“I REALIZED THAT THE ONLY WAY TO REALLY BECOME AN ARCHITECT WAS TO GET AWAY FROM IT.”
One example that helps explain this is the renovation of a number of outpatient departments at a hospital, where I used the opportunity provided by the renovation to introduce a new way of working. We set up a series of workshops with doctors and hospital employees to identify and prioritize the objectives and key value drivers for the renovation. The primary focus was on improving business processes of the outpatient department and making these more patient-centric, rather than on managing and executing the process of building renovation. One of the changes we requested was to appoint the medical manager, instead of the facilities manager, to lead the renovation project. The reason was that the key value drivers of the renovation are not just better facilities and medical devices, but are related to the quality, safety, efficiency, and user friendliness of the core medical processes. This is something I investigated in depth in my PhD research, where I relate quality of healthcare to the quality of hospital architecture at three levels: the future value, the cultural value and the utility value. The realization of these value drivers needs integration of various aspects at the strategic, managerial, operational, financial and architectural levels in the decision making process. To what extent do you think architects should be involved in this complex process? I don’t think architects should take on the sole responsibility to get this to work, but too often, architects just blindly follow the design brief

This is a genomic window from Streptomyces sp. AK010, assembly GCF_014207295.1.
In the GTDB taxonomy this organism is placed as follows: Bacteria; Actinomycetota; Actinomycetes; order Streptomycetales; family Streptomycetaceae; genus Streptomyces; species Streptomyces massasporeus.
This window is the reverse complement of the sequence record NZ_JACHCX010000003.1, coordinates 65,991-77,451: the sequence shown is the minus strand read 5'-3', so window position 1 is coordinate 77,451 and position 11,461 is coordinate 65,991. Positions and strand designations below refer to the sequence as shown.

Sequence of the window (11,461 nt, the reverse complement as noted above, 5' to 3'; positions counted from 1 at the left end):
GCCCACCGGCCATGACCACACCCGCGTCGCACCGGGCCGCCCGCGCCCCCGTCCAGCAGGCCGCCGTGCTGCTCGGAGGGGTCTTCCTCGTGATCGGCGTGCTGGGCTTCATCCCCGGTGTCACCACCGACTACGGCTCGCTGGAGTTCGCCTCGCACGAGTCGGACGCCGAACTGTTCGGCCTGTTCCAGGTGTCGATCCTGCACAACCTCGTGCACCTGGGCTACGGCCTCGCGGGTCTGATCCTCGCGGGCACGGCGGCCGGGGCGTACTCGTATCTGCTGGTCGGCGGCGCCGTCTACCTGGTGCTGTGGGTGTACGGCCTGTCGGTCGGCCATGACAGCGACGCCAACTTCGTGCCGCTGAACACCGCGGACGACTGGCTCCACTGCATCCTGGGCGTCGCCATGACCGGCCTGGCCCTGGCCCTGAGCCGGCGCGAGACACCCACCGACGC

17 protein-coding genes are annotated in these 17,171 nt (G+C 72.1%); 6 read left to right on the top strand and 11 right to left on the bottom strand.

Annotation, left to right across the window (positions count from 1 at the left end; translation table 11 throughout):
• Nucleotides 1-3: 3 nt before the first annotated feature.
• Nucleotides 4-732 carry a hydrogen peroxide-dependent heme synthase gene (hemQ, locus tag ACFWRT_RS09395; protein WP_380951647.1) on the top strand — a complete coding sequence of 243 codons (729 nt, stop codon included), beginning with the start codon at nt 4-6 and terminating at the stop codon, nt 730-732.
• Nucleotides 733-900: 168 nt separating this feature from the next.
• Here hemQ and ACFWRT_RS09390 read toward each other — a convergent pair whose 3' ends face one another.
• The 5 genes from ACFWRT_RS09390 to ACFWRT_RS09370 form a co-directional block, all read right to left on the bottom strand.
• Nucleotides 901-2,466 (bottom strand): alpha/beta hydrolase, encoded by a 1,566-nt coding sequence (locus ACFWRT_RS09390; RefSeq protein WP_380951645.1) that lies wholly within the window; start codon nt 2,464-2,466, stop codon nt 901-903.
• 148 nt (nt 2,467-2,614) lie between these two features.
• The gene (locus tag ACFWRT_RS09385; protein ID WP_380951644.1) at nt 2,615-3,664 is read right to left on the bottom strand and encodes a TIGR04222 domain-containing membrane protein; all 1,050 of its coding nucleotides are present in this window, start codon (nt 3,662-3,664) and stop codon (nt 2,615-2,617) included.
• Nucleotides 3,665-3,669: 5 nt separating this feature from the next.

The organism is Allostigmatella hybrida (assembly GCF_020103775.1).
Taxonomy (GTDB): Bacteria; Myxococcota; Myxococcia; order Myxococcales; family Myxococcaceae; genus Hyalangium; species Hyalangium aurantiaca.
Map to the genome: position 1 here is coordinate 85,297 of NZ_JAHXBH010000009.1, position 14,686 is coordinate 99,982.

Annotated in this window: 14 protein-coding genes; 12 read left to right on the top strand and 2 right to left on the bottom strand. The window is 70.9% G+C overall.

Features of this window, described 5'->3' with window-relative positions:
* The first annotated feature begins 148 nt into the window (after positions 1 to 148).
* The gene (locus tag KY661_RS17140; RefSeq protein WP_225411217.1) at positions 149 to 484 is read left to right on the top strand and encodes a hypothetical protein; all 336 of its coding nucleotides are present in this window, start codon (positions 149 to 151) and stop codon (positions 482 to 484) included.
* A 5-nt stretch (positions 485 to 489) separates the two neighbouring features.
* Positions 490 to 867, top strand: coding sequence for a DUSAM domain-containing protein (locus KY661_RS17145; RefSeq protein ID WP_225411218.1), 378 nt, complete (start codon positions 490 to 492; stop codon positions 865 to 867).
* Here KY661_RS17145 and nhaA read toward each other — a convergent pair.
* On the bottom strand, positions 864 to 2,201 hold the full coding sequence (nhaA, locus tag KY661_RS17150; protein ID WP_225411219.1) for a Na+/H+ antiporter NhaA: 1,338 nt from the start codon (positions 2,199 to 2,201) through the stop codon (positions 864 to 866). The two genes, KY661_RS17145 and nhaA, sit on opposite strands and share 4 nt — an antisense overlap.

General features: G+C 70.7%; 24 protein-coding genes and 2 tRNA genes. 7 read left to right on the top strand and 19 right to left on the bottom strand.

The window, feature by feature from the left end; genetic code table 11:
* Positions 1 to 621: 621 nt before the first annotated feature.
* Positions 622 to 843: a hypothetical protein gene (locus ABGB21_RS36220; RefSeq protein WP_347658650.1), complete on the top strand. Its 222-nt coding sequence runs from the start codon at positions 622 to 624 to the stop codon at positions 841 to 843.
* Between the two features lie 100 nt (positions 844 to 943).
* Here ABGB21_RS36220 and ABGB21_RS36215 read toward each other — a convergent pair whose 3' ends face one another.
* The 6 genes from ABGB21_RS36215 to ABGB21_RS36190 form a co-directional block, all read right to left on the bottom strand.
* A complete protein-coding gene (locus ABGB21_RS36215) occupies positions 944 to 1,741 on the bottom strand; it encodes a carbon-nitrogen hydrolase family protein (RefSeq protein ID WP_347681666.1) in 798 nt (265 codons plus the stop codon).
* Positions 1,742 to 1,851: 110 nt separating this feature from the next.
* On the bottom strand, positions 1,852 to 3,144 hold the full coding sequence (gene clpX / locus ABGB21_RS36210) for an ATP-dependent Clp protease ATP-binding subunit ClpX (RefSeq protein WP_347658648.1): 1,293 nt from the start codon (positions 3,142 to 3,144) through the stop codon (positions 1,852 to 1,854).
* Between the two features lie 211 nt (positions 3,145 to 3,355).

In some way, I am also afraid that we have made the architectural world too romantic in our education. Perhaps we need to rethink who we want to select and train, and what we want to tell them. Are there future plans for your research or your practice?
Not too concretely, but I certainly would continue with architecture. In the near future, I might participate in a research project focusing on the role of information technology in building designs. As for our practice, we are now a small strategic firm advising hospitals and other health providers. We have a good mix of architects, researchers and consultants. In the future, we might consider joining architecture competitions, or collaborating with an architecture firm. At the moment, there are many options.
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Colette Niemeijer Dr Colette Niemeijer is founder and owner of CEAN Consulting. The company provides advice on innovations in healthcare through the added value of architecture. She defended her dissertation 'De toegevoegde waarde van architectuur voor de zorg in ziekenhuizen' (The Added Value of Architecture in Hospital Care) on the10th of December.